Show-Up Parenting: You Get Credit for 10 Minutes

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It’s party day in your child’s classroom and you just-don’t-have-two-hours for that. You have laundry, dishes and maybe even a paid job. Pssssttttt…. What if I told you that you get credit for 10 minutes? 

It’s True

A good friend of mine is a successful executive. She’s never been the classroom parent. She doesn’t bake holiday-specific cupcakes for events or serve on the PTO board. But she shows up for her kids’ class parties. She mingles with the other parents. And she spends time with her kids.  

Cupcakes

At a recent class party, the rest of us marveled aloud about her magical powers. Working full time. Traveling. And able to make it to most of her kids’ school events, sports and other activities? 

That’s when she let a few of us in on a secret: She frequently only shows up for 10 minutes. 

What? How did we not know? Did her kids know? How could such a huge thing fly under the radar?

Ten Minutes

She laughed and told us that she simply couldn’t spare hours for every class party and event, but she could show up. She could give her kids a warm hug, visit with a few parents and the teacher, jump into a few photos. 

Photo evidence. Brilliant! 

As her kids browse through their yearbooks (and we browse through ours), there she is, year after year — bright smile, beaming kids. And the thing is, she’s not even cheating because when she is there, she is there. She’s not checking her phone or looking at the clock. She is entirely engaged.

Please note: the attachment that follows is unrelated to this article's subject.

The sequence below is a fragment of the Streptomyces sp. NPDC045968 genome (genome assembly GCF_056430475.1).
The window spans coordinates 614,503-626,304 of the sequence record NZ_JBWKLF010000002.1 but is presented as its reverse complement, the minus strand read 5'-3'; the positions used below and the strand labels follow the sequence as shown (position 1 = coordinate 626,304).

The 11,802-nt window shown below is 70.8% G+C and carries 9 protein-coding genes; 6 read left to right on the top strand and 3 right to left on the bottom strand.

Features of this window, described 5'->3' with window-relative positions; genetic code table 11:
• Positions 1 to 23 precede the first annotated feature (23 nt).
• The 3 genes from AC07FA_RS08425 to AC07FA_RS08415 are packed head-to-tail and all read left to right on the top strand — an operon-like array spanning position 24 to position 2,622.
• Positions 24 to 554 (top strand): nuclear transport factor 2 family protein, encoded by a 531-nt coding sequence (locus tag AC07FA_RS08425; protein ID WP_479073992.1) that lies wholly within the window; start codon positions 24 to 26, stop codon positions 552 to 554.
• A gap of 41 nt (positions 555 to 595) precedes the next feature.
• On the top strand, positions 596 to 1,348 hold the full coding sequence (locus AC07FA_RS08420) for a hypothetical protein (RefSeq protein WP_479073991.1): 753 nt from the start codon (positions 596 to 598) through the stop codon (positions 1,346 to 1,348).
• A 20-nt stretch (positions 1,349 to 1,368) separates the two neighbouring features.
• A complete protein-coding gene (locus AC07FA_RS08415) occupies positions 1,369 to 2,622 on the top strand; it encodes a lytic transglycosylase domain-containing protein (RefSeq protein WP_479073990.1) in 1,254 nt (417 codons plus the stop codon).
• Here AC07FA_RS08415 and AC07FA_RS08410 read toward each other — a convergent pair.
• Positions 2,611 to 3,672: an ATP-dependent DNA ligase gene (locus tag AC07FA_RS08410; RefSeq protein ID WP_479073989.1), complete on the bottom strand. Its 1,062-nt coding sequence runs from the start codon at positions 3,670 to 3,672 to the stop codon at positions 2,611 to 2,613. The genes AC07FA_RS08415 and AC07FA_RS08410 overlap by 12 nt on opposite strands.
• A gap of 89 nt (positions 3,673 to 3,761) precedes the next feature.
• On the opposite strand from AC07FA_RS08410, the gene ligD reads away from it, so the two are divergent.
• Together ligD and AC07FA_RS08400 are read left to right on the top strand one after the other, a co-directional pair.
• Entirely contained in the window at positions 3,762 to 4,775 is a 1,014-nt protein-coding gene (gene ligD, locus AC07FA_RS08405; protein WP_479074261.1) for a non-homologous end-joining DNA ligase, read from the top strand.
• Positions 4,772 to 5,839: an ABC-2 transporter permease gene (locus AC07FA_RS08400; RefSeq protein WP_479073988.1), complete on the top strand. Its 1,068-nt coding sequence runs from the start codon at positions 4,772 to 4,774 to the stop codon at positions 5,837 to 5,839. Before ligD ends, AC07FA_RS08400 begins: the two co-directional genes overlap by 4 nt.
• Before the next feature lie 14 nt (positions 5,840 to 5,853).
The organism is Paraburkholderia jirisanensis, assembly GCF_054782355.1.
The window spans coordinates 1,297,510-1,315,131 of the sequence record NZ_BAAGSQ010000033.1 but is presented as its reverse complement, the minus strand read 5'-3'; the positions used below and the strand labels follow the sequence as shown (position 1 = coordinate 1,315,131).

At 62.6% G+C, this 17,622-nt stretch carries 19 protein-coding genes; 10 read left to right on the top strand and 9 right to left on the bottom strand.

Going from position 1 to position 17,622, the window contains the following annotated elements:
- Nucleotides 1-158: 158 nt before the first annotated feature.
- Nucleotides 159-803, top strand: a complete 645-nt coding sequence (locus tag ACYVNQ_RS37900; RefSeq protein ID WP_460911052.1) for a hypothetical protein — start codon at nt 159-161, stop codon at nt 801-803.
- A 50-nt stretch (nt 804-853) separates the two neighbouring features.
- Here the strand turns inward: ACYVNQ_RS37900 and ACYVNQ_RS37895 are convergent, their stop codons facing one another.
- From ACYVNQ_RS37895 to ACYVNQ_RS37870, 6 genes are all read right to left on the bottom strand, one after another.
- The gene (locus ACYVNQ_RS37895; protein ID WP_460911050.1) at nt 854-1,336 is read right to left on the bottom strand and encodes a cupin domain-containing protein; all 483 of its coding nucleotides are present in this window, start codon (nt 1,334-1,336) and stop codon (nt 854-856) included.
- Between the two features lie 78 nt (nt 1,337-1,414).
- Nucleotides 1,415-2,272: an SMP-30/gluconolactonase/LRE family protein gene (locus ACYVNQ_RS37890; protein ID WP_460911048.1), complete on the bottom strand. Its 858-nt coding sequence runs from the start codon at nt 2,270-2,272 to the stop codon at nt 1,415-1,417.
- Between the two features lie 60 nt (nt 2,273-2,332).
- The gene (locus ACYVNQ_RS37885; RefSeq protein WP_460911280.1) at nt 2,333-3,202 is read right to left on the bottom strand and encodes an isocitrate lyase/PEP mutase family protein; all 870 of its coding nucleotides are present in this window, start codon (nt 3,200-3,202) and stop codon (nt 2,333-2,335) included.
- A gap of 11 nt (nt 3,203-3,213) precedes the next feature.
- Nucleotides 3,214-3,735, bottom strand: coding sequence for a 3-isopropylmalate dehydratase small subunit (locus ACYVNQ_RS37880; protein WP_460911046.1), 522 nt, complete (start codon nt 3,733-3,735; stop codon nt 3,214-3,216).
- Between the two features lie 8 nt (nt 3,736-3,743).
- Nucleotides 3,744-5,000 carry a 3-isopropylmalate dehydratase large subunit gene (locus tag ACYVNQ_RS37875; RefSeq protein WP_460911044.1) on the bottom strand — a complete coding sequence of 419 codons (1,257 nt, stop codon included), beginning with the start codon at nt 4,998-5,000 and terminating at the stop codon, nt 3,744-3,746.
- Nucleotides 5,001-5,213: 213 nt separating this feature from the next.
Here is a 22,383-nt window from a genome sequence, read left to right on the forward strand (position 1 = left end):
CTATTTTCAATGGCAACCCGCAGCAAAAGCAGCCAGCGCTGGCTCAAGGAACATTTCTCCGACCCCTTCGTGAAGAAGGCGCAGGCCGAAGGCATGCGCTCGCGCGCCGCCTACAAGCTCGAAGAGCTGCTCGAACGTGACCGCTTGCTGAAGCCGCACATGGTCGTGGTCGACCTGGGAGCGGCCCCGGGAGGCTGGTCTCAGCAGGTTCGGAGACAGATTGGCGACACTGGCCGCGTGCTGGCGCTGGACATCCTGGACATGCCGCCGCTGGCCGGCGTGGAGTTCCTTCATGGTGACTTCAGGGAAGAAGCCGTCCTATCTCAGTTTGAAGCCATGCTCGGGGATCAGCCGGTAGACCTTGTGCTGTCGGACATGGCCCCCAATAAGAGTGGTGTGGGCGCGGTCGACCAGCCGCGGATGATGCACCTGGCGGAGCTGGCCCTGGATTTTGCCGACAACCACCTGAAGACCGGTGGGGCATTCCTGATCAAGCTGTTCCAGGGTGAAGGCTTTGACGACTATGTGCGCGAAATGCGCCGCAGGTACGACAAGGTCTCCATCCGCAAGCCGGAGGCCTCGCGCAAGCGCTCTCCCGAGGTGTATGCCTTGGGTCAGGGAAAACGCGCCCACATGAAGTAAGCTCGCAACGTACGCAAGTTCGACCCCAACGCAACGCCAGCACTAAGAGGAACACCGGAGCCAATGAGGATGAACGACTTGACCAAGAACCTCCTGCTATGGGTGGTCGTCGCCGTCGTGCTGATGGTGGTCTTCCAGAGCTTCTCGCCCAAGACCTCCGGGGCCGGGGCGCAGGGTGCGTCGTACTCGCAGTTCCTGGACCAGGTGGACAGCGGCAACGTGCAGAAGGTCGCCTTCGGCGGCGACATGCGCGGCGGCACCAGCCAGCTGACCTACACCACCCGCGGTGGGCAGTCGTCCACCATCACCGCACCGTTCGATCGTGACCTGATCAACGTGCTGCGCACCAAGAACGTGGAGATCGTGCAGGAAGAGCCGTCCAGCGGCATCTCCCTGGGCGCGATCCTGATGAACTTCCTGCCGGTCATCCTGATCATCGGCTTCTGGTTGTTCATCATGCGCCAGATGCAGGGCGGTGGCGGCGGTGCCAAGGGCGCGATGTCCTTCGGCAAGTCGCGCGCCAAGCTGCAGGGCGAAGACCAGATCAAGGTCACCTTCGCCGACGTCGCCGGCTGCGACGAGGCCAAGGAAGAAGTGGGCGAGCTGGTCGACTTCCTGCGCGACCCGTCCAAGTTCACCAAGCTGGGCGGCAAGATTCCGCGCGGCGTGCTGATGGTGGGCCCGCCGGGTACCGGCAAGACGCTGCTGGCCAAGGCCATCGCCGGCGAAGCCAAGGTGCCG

For 10 minutes. 

Finding Balance

While I suspect she’d love to do everything, she has done a better job than many of us in figuring out that she can’t. So, she does what she can, when she can

She seeks balance. 

A few weeks ago, she took a day off work for an all-day field trip. She does that, sometimes.

This week, she is traveling for work. When she returns, she will feel a tiny bit guilty about missing time. But she won’t feel the need to “make it up” to her kids. Instead, she’ll simply carve out 10 minutes to roughhouse with them, then make dinner and catch up on their news. 

Sometimes, that’s all we need. A few minutes to feel seen and appreciated. 

10 Minutes - Mom

How Can the Rest of Us Do It? 

Everyone has different circumstances.

Some moms have the flexibility to make their kids’ activities top priority. Lucky kids. Lucky moms. For various reasons, others can’t do that. But even if you don’t have much time to spare, here are a few ways you might still be able to be involved:

  • Have infants or toddlers? Take them to the older kids’ parties. Everyone expects it.
  • Have an employer that pays you for a certain number of volunteer hours each year? Use them at your kids’ school. It’s likely a nonprofit and qualifies for those hours.
  • Work full time? Use your lunch break for a day to pop over to your child’s school recital.
  • Zero flexibility to sneak out during the work day? Ask your kiddo’s teacher if you can assemble packets or help with other prep work from home.
  • Sign up to bring something in for class parties and other events. You don’t need to arrange veggies in the shape of a heart, if you don’t have time for that. Bring the plates and napkins. Boom. Done.

Sometimes, 10 minutes is enough.

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